Walter Annenberg was no dummy.  He managed to rake in the bucks with his publishing empire, then get himself appointed United States Ambassador to Great Britain.  Ambassador Annenberg amassed an art collection valued at one billion dollars.  In 1987 Annenberg had a hankering to own van Gogh’s Irises (1889), which was being auctioned at Sotheby’s New York. That painting, Annenberg figured, would make a fine addition to his collection of Monets, Renoirs and other van Goghs.  The painting Annenberg coveted was not the aforementioned Irises (1890,) which contrasts purple-blue and yellow gold tones.  That Irises depicts a still life. The painting Annenberg wanted depicts irises in a landscape, primarily colored blue, except for one surprising white flower.

Unfortunately Annenberg failed to win the bid.  The J. Paul Getty Museum nailed Irises (1889) for $53.9 million, a record breaking sale at the time.

Annenberg got over it.  “I like my irises better,” he said a few years later, referring to a painting he owned by Monet entitled The Path Through the Irises.  Predictably, Monet rendered his irises using soft colors in the Impressionist style, van Gogh on the other hand used the boldly colored, rigorous Post-Impressionist style that characterized his art in Saint-Rémy.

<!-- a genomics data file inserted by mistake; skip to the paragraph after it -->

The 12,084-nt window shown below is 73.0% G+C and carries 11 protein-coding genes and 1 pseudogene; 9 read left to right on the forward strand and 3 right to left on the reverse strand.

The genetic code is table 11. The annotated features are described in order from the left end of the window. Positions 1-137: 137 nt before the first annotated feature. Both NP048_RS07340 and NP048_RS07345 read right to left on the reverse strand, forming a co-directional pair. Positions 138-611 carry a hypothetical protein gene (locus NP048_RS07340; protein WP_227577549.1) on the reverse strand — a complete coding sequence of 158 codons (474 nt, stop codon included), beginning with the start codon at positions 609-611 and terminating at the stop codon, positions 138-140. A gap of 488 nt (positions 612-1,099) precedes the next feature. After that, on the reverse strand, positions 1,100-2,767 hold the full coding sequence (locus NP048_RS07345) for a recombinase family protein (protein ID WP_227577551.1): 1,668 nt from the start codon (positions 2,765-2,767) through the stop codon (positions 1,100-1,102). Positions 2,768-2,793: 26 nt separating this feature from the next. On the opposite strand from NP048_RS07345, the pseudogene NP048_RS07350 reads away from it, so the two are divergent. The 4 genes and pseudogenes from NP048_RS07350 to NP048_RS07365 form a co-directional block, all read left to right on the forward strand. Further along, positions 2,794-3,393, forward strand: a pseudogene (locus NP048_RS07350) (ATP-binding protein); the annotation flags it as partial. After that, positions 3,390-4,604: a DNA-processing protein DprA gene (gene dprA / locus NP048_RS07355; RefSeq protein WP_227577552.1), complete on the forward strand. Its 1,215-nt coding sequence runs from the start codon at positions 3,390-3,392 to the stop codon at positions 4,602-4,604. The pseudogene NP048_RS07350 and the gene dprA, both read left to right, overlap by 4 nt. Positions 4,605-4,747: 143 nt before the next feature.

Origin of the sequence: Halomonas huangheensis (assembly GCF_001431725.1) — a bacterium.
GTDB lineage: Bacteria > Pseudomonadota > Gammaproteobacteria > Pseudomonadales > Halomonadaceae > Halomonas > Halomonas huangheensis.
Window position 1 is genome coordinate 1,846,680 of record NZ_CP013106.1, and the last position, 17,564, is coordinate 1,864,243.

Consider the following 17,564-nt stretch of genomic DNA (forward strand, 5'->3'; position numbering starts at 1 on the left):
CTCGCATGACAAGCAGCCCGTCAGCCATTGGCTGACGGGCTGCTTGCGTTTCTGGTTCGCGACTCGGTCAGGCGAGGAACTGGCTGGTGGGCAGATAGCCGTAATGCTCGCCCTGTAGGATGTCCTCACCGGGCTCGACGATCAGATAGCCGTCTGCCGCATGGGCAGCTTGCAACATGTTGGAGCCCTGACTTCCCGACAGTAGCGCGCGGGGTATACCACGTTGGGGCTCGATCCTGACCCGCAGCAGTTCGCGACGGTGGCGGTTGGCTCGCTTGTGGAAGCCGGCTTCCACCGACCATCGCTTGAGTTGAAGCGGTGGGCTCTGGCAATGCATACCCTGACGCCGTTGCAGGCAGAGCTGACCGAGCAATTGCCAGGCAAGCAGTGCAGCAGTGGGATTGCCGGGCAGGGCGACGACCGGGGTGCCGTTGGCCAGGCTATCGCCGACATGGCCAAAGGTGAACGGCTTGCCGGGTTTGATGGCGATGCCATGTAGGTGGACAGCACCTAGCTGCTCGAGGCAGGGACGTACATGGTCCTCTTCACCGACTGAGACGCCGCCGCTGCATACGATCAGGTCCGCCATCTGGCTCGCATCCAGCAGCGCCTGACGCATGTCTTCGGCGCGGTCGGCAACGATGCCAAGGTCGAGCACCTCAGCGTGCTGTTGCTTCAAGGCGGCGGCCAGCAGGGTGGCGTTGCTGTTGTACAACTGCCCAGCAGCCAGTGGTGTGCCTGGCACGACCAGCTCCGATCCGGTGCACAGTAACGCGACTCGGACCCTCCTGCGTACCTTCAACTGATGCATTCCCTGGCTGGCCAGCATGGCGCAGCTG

Vincent van Gogh, Irises, 1889, Oil on canvas, J. Paul Getty Museum

As it happened, a tiny glitch in Sotheby’s 1987 sale of van Gogh’s 1889 Irises provided insight into rich peoples’ fiscal shenanigans.  Australian industrialist Alan Bond was actually the highest bidder at $53.9 million, with a pre-arrangement that Sotheby’s would partially float his loan, naturally with  Irises as collateral.  Bond failed to pony-up.  Apparently it was not in his budget to horse trade expensive art, later he declared bankruptcy.  Soon after, in 1990, Bond and Sotheby’s one presumes, sold Irises to the Getty.

It wasn’t in the cards for Annenberg to own van Gogh’s 1889 Irises, but he did own van Gogh’s Roses (1890).  There is a telling photograph of Queen Elizabeth standing near Roses in the Annenberg’s California home.  Annenberg and his wife Leonore were friendly with the royal family during the time Annenberg performed his duties as Ambassador to the Court of St. James, so when the Queen and Prince Philip visited the United States in 1983, they were invited for a cozy lunch.  The photo speaks of  Annenberg's  clout, the Queen rarely visits private homes in the United States.